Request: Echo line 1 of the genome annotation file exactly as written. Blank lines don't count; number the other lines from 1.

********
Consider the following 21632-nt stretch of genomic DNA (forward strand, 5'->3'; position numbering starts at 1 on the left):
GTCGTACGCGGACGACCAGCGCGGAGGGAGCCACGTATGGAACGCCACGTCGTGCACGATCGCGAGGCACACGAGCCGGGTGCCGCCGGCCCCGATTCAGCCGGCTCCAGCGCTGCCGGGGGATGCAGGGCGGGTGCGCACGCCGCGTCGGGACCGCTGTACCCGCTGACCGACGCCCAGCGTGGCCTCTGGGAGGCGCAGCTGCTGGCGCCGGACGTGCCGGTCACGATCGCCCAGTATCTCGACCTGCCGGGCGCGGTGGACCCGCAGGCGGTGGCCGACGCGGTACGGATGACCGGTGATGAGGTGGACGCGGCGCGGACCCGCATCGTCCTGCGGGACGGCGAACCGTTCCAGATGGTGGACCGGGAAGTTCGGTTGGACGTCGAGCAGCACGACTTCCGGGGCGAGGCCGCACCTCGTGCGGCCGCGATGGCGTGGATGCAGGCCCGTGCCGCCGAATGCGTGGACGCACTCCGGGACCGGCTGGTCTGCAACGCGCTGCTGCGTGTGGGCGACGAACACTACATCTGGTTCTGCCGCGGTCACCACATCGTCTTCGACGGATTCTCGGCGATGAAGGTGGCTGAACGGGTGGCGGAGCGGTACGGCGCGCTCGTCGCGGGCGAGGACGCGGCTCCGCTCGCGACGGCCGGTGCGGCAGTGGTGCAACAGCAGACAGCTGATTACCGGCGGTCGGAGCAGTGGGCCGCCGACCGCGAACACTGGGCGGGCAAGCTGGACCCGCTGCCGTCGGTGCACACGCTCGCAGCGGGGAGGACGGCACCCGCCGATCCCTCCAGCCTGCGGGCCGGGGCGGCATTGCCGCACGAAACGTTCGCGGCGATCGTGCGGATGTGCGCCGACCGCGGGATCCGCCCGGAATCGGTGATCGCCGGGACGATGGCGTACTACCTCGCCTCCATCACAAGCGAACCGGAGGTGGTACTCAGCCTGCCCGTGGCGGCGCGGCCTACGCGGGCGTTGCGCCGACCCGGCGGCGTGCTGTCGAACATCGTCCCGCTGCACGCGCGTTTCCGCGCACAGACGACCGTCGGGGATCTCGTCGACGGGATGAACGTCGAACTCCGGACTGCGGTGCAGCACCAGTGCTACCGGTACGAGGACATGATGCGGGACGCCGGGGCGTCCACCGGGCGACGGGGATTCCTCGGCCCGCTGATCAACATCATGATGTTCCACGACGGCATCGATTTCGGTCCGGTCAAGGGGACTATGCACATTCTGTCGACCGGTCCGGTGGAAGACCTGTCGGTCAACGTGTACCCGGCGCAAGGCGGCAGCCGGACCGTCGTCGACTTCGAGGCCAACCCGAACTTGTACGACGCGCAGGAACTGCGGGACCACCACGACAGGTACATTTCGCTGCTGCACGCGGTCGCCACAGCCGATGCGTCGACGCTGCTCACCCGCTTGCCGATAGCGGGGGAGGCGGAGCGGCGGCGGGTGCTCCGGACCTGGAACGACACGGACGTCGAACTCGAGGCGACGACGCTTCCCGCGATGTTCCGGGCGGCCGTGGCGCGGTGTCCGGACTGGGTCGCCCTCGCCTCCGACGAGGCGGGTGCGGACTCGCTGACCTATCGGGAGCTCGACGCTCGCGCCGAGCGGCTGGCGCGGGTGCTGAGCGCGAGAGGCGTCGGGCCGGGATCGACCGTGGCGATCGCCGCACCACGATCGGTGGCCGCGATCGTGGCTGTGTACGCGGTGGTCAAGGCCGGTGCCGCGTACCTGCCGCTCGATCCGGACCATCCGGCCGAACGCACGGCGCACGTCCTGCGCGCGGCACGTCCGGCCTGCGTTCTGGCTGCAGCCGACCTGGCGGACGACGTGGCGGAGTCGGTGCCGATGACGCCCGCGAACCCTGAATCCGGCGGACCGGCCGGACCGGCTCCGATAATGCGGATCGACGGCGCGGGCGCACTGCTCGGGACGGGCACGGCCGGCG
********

Consider the following 21632-nt stretch of genomic DNA (forward strand, 5'->3'; position numbering starts at 1 on the left):